Baseball produces more unique moments than any other sport. Whether it is seven hits in a game, the ball disappearing into the catcher’s equipment, or one of the premier athletes in the history of all sports running up a wall – baseball delivers the moments that have fans yelling “I can’t believe what I just saw!” at their monitors. There are many events that may have commonplace during baseball’s infancy of the late 1800s that become truly remarkable when they occur in 2016: two announcers, a sheep and the Nookie Monster running around the outfield of the State College-Batavia game is one of those events.
The weird, wild, wonderful world of minor league baseball provides fans with “I can’t believe what I just saw!” moments on a regular basis. SoSH Baseball’s minor league maven Brandon Magee has to constantly say things like “no, that actually happened” or “it really is spelled that way” to the editorial staff. Sometimes the reasons to notice minor league baseball are marketing-related, and so is this bizarre scene has a marketing element to it: but only tangentially.
The State College Spikes employ multiple mascots: a dog named Bob who retrieves balls between innings, a deer-like cat-thing named Ike the Spike that roams the concourses taking pictures with children, and the Nookie Monster. Yes – the Nookie Monster. And it “lives” here:
The Nookie Monster comes out of the NittanyBank Nook – a hole in the left-centerfield fence. Apparently, he emerges out from the nook – the hole in the wall where he apparently lives – and helps entertain fans between innings. So far, this is pretty standard minor league fare: lots of kid-friendly and spectator-friendly distractions between innings and around the park.
Here’s where things get weird:
I know. There is a lot to process in this video. Let’s break it down together: In the top of the 6th inning, with State College leading 6-3, Elian Rodriguez steps to the plate with a runner already at third base. But there’s a problem. There’s a sheep in the outfield. The director of the broadcast is a little slow to find the animal roaming around the outfield grass. But the announcers are all over it – so too are the runner at third and the third base coach, both of whom look way too calm about this.
When we do finally cut to the frightened animal all alone in deep center field, there is no hint of how it got on the field:
But as described by our play-by-play team, the sheep has actually emerged from the Nookie Monster’s lair – I mean hole-in-the-wall. Amid the announcers being distracted by the prospect of someone (Marrero!?) off-camera taking pictures of the sheep traversing the outfield grass, they note that the Nookie Monster has apparently come out onto the field as well to assist in capturing of the sheep. Or goat. Or whatever farm animal is roaming the outfield.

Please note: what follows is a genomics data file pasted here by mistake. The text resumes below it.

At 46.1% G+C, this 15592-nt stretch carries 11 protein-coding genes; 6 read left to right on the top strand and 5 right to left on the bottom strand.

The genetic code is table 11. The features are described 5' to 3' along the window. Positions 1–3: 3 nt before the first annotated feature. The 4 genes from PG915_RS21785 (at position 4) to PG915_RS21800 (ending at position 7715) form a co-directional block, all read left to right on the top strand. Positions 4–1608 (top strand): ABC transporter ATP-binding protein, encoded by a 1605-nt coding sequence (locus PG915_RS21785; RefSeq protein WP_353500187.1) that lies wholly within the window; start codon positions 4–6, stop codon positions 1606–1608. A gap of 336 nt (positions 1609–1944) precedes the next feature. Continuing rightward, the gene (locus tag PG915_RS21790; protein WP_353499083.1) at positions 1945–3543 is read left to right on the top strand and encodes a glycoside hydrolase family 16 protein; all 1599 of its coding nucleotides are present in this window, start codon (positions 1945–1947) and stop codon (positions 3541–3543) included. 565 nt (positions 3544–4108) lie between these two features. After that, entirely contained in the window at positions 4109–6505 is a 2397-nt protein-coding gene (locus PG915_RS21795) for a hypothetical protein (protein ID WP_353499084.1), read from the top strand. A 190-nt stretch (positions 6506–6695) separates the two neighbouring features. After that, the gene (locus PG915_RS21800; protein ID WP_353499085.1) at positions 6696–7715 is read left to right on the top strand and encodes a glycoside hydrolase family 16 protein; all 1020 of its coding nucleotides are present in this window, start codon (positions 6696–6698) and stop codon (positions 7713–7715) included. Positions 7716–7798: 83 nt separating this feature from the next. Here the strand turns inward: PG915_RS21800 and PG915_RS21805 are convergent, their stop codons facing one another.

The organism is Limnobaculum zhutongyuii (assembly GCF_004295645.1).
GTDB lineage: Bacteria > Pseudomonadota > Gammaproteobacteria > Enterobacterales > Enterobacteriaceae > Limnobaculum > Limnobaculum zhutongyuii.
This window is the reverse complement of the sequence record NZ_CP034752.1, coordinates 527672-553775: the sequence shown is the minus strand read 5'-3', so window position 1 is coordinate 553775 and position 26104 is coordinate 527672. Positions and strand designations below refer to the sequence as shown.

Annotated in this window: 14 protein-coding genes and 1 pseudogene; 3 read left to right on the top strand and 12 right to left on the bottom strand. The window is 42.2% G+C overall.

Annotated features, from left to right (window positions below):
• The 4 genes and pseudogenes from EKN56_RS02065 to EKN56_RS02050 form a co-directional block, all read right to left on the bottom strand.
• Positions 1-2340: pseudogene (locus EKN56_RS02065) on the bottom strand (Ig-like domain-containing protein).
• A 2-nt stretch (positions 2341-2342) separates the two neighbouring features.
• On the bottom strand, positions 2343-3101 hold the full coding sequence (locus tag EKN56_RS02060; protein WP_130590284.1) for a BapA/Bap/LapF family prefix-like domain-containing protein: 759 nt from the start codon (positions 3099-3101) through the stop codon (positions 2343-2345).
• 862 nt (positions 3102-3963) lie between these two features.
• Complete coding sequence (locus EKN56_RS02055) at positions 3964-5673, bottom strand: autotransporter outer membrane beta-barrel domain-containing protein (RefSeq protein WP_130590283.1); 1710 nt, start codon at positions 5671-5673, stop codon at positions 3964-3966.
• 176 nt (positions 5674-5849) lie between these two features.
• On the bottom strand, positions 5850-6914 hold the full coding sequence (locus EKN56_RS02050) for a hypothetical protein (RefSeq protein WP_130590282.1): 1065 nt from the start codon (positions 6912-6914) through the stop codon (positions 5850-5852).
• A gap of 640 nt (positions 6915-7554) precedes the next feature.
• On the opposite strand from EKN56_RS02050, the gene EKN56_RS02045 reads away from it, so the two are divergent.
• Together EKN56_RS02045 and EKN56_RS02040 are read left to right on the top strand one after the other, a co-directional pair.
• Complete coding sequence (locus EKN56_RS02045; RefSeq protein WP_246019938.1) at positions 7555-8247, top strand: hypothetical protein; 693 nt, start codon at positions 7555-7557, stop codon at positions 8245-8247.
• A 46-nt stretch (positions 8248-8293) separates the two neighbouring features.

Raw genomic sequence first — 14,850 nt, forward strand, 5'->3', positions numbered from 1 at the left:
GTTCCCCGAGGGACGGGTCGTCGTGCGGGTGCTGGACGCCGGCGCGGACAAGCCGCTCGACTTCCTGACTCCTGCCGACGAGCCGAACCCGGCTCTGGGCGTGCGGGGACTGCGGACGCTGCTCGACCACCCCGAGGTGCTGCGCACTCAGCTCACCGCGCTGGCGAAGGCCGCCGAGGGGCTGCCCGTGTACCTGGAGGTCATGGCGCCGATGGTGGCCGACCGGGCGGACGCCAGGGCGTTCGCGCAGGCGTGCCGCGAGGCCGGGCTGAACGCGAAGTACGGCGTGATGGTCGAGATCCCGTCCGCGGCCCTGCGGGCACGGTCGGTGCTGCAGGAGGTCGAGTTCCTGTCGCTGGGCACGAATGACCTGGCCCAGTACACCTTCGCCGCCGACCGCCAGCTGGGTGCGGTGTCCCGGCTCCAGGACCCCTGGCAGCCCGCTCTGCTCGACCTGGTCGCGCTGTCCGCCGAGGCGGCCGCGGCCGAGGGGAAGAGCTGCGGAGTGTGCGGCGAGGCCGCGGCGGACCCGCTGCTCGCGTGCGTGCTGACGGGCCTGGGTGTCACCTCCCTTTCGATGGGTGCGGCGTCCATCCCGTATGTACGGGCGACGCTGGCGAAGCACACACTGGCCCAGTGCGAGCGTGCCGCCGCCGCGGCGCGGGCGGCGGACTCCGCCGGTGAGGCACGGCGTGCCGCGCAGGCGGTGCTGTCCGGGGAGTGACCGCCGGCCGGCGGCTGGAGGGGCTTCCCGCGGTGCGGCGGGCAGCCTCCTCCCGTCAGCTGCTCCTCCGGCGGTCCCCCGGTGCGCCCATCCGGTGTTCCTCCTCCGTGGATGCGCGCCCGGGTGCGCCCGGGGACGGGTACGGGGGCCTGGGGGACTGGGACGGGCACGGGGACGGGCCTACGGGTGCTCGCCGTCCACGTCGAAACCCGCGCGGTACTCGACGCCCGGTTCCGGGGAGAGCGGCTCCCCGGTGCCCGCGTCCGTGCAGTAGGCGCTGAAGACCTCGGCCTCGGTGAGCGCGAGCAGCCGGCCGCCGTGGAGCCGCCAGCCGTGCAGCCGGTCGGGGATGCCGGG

The more you watch the video – and I have now watched it a great many times – the more the little details emerge. For example, play-by-play guy (Joe Putnam or Steve Jones) has more than a little of Hank Azaria’s Brockmire announcer-character, nailing the cadence of “old-timey baseball” and adding to the surreal scene playing out between center and right field. Meanwhile, his partner should win a local Emmy for taking us on an emotional journey with the farm animal in the outfield. I truly feel his confusion, and bemusement, as he shouts “sheep? goat?”
In the end, the animal is literally dragged from the field by the groundscrew and led behind the fence – presumably, back to the Nookie Monster’s lair. But that just raises some very disturbing questions: why does the Nookie Monster need a live goat? Or a sheep? Or whatever kind of farm animal in its home behind the outfield fence? Just to be clear, this is the Nookie Monster:
That’s a dude in a suit. So I ask again – why’s a dude in a suit keeping sheep (goats?) in the outfield? Why can the sheep use the same door as the Nookie Monster – and, I would guess, Bob the dog? Just what is going on beyond the wall in State College?
Minor league baseball creates some moments that are truly unforgettable. And whether or not this was the first time a sheep (goat?) has invaded the outfield mid-game, it is the first time I’ve seen that happen. Maybe it happened back when Abner Doubleday was young, but that it happened in 2016 is a credit to the marketing and mascots of minor league baseball.